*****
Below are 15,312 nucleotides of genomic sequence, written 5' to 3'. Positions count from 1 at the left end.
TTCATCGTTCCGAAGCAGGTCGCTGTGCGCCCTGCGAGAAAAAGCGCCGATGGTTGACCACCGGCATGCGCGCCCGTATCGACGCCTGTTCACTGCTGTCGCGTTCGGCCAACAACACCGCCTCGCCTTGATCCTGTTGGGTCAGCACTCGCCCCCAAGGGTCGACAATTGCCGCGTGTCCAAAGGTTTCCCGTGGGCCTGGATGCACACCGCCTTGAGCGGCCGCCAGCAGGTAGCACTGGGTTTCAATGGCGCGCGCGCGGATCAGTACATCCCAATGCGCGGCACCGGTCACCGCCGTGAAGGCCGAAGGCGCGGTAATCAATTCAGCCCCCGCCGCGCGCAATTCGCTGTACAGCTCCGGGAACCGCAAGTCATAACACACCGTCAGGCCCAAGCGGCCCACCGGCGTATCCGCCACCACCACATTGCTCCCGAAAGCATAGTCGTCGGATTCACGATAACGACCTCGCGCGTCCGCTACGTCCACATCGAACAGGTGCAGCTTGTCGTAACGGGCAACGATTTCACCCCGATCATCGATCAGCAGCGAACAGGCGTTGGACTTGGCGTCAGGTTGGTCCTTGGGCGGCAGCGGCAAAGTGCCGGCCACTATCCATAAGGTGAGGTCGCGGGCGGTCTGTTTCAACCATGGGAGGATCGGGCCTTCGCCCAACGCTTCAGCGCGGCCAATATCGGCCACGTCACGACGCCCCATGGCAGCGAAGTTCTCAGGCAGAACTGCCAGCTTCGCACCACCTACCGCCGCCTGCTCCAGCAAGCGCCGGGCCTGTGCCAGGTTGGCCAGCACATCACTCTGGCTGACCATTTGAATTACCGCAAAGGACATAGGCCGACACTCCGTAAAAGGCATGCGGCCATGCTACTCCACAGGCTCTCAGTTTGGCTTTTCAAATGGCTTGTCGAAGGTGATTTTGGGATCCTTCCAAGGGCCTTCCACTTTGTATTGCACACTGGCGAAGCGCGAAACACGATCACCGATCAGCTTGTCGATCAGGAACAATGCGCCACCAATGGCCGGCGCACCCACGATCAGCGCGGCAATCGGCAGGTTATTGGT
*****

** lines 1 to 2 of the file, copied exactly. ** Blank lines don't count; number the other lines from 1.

Below are 15,312 nucleotides of genomic sequence, written 5' to 3'. Positions count from 1 at the left end.
TTCATCGTTCCGAAGCAGGTCGCTGTGCGCCCTGCGAGAAAAAGCGCCGATGGTTGACCACCGGCATGCGCGCCCGTATCGACGCCTGTTCACTGCTGTCGCGTTCGGCCAACAACACCGCCTCGCCTTGATCCTGTTGGGTCAGCACTCGCCCCCAAGGGTCGACAATTGCCGCGTGTCCAAAGGTTTCCCGTGGGCCTGGATGCACACCGCCTTGAGCGGCCGCCAGCAGGTAGCACTGGGTTTCAATGGCGCGCGCGCGGATCAGTACATCCCAATGCGCGGCACCGGTCACCGCCGTGAAGGCCGAAGGCGCGGTAATCAATTCAGCCCCCGCCGCGCGCAATTCGCTGTACAGCTCCGGGAACCGCAAGTCATAACACACCGTCAGGCCCAAGCGGCCCACCGGCGTATCCGCCACCACCACATTGCTCCCGAAAGCATAGTCGTCGGATTCACGATAACGACCTCGCGCGTCCGCTACGTCCACATCGAACAGGTGCAGCTTGTCGTAACGGGCAACGATTTCACCCCGATCATCGATCAGCAGCGAACAGGCGTTGGACTTGGCGTCAGGTTGGTCCTTGGGCGGCAGCGGCAAAGTGCCGGCCACTATCCATAAGGTGAGGTCGCGGGCGGTCTGTTTCAACCATGGGAGGATCGGGCCTTCGCCCAACGCTTCAGCGCGGCCAATATCGGCCACGTCACGACGCCCCATGGCAGCGAAGTTCTCAGGCAGAACTGCCAGCTTCGCACCACCTACCGCCGCCTGCTCCAGCAAGCGCCGGGCCTGTGCCAGGTTGGCCAGCACATCACTCTGGCTGACCATTTGAATTACCGCAAAGGACATAGGCCGACACTCCGTAAAAGGCATGCGGCCATGCTACTCCACAGGCTCTCAGTTTGGCTTTTCAAATGGCTTGTCGAAGGTGATTTTGGGATCCTTCCAAGGGCCTTCCACTTTGTATTGCACACTGGCGAAGCGCGAAACACGATCACCGATCAGCTTGTCGATCAGGAACAATGCGCCACCAATGGCCGGCGCACCCACGATCAGCGCGGCAATCGGCAGGTTATTGGT